In the year 1875 Tschaikovski's nerves had gone to pieces from overwork and his mode of life. For months he was not allowed to write down a note. And now, I think some one must have prescribed marriage as a cure for his ills. There followed that strange affair which was a riddle as late as the time Miss Newmarch's biography appeared in 1900; a solution was then hoped from a sealed document left by Kashkin, and not to be opened till the year 1927. Tschaikovski himself had looked over his own diary, and had been so terrified at what he read that he destroyed a great portion of it before his death in 1893. In 1902, however, his brother Modeste began the publication of a very elaborate and complete biography, which partially clears the riddle. This is what we learn from that:

In 1875 Tschaikovski was a wreck. In 1876 he suddenly wrote his brother: "I have resolved to marry-the resolve is beyond recall;" and again: "The result of my thought is the firm resolve to marry with whomsoever it may be." His photograph at this time has a worn, hunted look, and he has become addicted to cold baths, of which his new plan was the coldest of all.

In May, 1877, his friend Kashkin suspected him of being engaged. In July, Kashkin was amazed to find him married. Just once Kashkin saw the couple together. Then Tschaikovski grew very dist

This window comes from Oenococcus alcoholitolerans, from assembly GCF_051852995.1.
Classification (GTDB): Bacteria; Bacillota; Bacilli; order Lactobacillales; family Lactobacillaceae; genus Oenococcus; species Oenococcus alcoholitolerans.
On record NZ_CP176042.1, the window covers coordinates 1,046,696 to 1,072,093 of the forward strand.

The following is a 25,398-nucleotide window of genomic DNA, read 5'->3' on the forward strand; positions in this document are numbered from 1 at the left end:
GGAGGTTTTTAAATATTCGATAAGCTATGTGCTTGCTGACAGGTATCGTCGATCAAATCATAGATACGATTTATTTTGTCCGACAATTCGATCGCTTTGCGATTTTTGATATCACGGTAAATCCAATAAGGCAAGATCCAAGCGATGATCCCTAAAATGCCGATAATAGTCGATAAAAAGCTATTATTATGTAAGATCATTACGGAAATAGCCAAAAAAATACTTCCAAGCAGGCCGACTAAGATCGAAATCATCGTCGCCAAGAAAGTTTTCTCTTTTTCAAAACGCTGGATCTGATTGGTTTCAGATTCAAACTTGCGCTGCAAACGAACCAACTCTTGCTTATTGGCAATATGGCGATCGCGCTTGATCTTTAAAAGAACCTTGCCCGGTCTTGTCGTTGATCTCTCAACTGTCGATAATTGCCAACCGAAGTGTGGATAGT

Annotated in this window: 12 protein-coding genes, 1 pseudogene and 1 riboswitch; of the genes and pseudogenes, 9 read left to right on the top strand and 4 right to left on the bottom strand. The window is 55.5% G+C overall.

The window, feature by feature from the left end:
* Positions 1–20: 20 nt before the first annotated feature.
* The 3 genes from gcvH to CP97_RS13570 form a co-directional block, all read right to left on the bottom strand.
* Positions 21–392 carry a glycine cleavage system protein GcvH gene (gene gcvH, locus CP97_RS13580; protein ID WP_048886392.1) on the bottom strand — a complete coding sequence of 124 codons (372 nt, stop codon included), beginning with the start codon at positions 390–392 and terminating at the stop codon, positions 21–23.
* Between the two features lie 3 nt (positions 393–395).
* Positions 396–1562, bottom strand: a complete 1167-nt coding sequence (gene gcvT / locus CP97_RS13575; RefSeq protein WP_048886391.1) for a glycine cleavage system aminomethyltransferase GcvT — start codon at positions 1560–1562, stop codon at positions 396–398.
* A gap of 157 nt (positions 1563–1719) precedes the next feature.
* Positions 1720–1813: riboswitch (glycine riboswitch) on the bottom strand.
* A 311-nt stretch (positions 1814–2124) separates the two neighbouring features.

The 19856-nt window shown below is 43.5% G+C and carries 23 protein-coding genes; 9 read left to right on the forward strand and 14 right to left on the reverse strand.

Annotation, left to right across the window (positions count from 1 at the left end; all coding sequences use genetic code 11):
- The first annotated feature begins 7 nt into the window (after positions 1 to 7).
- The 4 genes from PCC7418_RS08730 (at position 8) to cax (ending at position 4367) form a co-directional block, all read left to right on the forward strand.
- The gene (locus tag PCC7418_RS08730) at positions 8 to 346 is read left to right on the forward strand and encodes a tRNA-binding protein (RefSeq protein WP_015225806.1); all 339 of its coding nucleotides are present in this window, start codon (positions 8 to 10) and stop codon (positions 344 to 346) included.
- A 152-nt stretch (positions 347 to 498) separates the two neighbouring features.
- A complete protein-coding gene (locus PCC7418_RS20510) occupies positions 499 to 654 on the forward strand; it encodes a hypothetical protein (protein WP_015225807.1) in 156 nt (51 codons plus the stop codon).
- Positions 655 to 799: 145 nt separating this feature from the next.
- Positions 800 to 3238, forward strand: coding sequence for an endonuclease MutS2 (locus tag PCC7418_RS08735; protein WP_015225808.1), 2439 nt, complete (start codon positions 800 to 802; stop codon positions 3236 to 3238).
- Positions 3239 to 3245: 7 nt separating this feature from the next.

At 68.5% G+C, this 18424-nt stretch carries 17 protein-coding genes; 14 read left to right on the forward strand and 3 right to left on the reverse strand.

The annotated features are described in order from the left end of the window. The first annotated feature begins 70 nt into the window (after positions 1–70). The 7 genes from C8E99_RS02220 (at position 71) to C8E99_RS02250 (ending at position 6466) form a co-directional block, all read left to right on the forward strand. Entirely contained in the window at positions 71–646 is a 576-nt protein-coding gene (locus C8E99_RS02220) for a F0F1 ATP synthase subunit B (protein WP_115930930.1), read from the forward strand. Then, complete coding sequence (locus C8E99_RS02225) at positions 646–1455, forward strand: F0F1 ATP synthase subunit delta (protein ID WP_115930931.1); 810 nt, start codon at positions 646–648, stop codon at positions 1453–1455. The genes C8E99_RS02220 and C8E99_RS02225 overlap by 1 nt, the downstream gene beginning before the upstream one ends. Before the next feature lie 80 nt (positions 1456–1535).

ant to his friends and eccentric in his manner; a little later he fled to Moscow, and in a few days came word that he was dangerously ill. Later there were threats of suicide, but it was all a mystery.

We know now that late in June, 1877, Tschaikovski announced definitely to his brother Anatol, that he was engaged to, and would soon marry, Antonina Ivanovna Miljukova. He said little of the girl, except that she was not very young and was very poor; she was free from scandal, however, and she loved him deeply. He hoped the marriage would be happy; and he asked the father's blessing. The father's letter showed an enthusiasm the son's lacked.

Before Anatol could reach Moscow, Tschaikovski was Benedick-July 6, 1877, he being then within three years of forty. The curious details of the courtship are told by the composer himself in a letter to Frau von Meek, a wealthy idolatress of his genius, with whom he had one of those affairs called Platonic, and of whom more later. To her he wrote: